I'm not sure where this guy gets his information, but the Scoliosis Research Society funded a study, published in 1997, that showed definitively that bracing is effective in specific populations:

    Bone Joint Surg Am. 1997 May;79(5):664-74. Related Articles, Links

    A meta-analysis of the efficacy of non-operative treatments for idiopathic scoliosis.
    Rowe DE, Bernstein SM, Riddick MF, Adler F, Emans JB, Gardner-Bonneau D.
    Kalamazoo Center for Medical Studies, Michigan 49008, USA. rowe@kcms.msu.edu

    With use of data culled from twenty studies, members of the Prevalence and Natural History Committee of the Scoliosis Research Society conducted a meta-analysis of 1910 patients who had been managed with bracing (1459 patients), lateral electrical surface stimulation (322 patients), or observation (129 patients) because of idiopathic scoliosis. Three variables - the type of treatment, the level of maturity, and the criterion for failure - were analyzed to determine which had the greatest impact on the outcome. We also examined the effect of the type of brace that was used and the duration of bracing on the success of treatment. The number of failures of treatment in each study was determined by calculating the total number of patients who had unacceptable progression of the curve (as defined in the study), who could not comply with or tolerate treatment, or who had an operation. The percentage of patients who completed a given course of treatment without failure, adjusted for the sample sizes of the studies in which that treatment was used, yielded the weighted mean proportion of success for that treatment. The weighted mean proportion of success was 0.39 for lateral electrical surface stimulation, 0.49 for observation only, 0.60 for bracing for eight hours per day, 0.62 for bracing for sixteen hours per day, and 0.93 for bracing for twenty-three hours per day. The twenty-three-hour regimens were significantly more successful than any other treatment (p < 0.0001). The difference between the eight and sixteen-hour regimens was not significant, with the numbers available. Although lateral electrical surface stimulation was associated with a lower weighted mean proportion of success than observation only, the difference was not significant, with the numbers available. This meta-analysis demonstrates the effectiveness of bracing for the treatment of idiopathic scoliosis. The weighted mean proportion of success for the six types of braces included in this review was 0.92, with the highest proportion (0.99) achieved with the Milwaukee brace. We found that use of the Milwaukee brace or another thoracolumbosacral orthosis for twenty-three hours per day effectively halted progression of the curve. Bracing for eight or sixteen hours per day was found to be significantly less effective than bracing for twenty-three hours per day (p < 0.0001).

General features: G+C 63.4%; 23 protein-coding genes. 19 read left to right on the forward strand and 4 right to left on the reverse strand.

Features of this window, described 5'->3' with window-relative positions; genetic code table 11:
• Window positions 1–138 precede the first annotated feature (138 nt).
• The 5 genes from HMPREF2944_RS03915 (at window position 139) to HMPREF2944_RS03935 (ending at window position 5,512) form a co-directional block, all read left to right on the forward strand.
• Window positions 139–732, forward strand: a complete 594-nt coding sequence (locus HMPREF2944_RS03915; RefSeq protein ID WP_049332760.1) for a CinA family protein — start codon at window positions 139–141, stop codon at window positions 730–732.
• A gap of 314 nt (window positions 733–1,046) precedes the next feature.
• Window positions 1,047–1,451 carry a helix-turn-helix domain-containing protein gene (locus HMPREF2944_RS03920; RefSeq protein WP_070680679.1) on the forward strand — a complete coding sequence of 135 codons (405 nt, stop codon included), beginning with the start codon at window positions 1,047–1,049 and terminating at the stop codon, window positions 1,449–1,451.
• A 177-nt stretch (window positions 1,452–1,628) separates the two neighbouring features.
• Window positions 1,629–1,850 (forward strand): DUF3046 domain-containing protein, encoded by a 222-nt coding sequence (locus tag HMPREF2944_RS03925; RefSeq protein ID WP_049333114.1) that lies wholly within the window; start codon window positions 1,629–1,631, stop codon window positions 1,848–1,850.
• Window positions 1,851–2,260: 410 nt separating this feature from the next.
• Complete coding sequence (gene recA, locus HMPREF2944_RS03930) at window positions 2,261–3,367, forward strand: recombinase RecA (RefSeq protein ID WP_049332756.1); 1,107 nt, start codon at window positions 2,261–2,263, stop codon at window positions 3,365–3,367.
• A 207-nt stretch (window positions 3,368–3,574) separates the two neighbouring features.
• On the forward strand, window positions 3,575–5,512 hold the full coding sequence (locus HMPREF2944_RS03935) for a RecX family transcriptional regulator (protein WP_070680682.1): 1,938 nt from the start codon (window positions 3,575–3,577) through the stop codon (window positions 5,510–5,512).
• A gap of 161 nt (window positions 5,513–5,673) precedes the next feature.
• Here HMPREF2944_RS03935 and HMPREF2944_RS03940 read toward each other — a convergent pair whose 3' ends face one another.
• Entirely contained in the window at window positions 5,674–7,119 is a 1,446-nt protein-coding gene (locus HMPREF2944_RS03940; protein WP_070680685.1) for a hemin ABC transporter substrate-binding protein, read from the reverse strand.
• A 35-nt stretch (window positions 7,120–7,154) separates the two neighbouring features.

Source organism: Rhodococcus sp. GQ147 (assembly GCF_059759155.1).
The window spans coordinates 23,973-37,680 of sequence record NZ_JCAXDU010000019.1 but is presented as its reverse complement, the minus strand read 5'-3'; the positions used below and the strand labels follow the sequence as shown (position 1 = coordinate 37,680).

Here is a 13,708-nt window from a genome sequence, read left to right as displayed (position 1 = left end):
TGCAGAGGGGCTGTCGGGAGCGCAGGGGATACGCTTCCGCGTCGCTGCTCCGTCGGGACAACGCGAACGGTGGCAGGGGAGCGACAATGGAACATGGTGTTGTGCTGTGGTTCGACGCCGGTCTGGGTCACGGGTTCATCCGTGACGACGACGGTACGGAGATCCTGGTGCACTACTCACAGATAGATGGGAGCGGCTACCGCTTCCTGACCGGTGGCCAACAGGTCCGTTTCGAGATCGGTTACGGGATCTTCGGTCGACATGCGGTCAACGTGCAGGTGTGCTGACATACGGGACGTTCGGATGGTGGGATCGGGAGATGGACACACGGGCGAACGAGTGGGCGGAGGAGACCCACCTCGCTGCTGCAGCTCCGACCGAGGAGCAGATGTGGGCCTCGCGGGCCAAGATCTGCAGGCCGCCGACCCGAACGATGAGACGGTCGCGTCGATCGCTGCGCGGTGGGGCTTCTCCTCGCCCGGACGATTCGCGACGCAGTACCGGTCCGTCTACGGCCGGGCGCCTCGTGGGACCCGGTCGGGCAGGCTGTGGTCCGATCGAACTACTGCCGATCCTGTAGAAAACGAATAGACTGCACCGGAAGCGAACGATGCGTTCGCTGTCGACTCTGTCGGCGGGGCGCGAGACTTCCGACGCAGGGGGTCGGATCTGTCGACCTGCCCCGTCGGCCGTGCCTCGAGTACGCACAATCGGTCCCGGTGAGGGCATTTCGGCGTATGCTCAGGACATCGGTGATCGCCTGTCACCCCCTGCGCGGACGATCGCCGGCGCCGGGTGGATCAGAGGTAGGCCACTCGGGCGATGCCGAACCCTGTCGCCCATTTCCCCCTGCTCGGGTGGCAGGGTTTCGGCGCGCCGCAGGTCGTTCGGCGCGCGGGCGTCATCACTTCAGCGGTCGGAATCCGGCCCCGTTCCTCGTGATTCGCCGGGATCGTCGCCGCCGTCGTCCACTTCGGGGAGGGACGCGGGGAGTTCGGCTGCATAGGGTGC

--Linda
    He's right. Look at the study that you've qouted.

    First it says that "The number of failures of treatment in each study was determined by calculating the total number of patients who had unacceptable progression of the curve". ANY amount of progression is UNACCEPTABLE. If people are going to ambigously determine what is failure or not depending on how small or large a curve progresses, you're bordering into pretty deep territory. Success means zero progression. Failure means any amount of progression.

    Then the study goes on to say that braces worn 23 hours of the day were the most successful. Is this surprising to you??? Think about it for two minutes. These people are wearing the brace for the WHOLE DAY! There is only one hour out of every day where they're not wearing the brace. This is NOT an effective treatment unless you consider having people wear braces every hour of every day of their lives. That's ridiculous. The whole basis of the study and what it found is so obvious and downright dumb. I wonder why some studies are done and what kinds of doctors actually conduct them because they're a waste of time and money.

    Finally it ends by saying "The difference between the eight and sixteen-hour regimens was not significant". Again, logic tells us that if the uneven muscles are given opportunity to continue to bend the spine, they will. Having plenty of hours in each day allowing the spine to continue to bend and we will see scoliosis progress. And realistically most people who use braces will use them 8-16 hours or less so what happens in this group is more important than the resuts in the 23 hour group.